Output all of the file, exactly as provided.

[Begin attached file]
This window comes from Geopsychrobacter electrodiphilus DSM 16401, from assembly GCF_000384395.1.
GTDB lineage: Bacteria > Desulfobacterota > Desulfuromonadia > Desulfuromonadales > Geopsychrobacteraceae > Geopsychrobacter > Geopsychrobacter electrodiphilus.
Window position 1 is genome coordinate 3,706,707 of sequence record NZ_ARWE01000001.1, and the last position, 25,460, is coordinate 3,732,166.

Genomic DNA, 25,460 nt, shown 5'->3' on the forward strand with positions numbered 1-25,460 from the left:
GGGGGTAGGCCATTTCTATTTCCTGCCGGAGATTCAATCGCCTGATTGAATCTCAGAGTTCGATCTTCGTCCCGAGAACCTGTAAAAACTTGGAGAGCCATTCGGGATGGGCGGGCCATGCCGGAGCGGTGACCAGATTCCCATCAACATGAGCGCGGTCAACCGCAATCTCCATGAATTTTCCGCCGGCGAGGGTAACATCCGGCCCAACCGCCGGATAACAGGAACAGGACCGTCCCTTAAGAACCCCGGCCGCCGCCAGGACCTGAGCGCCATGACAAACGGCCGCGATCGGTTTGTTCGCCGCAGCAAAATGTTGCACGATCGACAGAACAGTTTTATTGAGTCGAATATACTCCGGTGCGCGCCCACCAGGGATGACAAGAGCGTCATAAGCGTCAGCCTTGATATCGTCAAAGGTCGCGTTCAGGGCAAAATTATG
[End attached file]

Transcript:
This window comes from Geopsychrobacter electrodiphilus DSM 16401, from assembly GCF_000384395.1.
GTDB lineage: Bacteria > Desulfobacterota > Desulfuromonadia > Desulfuromonadales > Geopsychrobacteraceae > Geopsychrobacter > Geopsychrobacter electrodiphilus.
Window position 1 is genome coordinate 3,706,707 of sequence record NZ_ARWE01000001.1, and the last position, 25,460, is coordinate 3,732,166.

Genomic DNA, 25,460 nt, shown 5'->3' on the forward strand with positions numbered 1-25,460 from the left:
GGGGGTAGGCCATTTCTATTTCCTGCCGGAGATTCAATCGCCTGATTGAATCTCAGAGTTCGATCTTCGTCCCGAGAACCTGTAAAAACTTGGAGAGCCATTCGGGATGGGCGGGCCATGCCGGAGCGGTGACCAGATTCCCATCAACATGAGCGCGGTCAACCGCAATCTCCATGAATTTTCCGCCGGCGAGGGTAACATCCGGCCCAACCGCCGGATAACAGGAACAGGACCGTCCCTTAAGAACCCCGGCCGCCGCCAGGACCTGAGCGCCATGACAAACGGCCGCGATCGGTTTGTTCGCCGCAGCAAAATGTTGCACGATCGACAGAACAGTTTTATTGAGTCGAATATACTCCGGTGCGCGCCCACCAGGGATGACAAGAGCGTCATAAGCGTCAGCCTTGATATCGTCAAAGGTCGCGTTCAGGGCAAAATTATG